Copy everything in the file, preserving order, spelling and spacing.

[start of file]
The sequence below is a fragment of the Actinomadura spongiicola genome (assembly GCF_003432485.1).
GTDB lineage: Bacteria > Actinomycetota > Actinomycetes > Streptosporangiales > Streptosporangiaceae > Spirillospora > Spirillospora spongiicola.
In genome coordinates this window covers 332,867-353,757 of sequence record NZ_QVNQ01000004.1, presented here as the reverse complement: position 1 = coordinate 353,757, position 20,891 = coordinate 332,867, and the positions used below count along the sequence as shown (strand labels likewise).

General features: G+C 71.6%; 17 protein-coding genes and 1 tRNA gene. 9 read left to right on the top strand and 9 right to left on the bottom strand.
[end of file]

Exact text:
The sequence below is a fragment of the Actinomadura spongiicola genome (assembly GCF_003432485.1).
GTDB lineage: Bacteria > Actinomycetota > Actinomycetes > Streptosporangiales > Streptosporangiaceae > Spirillospora > Spirillospora spongiicola.
In genome coordinates this window covers 332,867-353,757 of sequence record NZ_QVNQ01000004.1, presented here as the reverse complement: position 1 = coordinate 353,757, position 20,891 = coordinate 332,867, and the positions used below count along the sequence as shown (strand labels likewise).

General features: G+C 71.6%; 17 protein-coding genes and 1 tRNA gene. 9 read left to right on the top strand and 9 right to left on the bottom strand.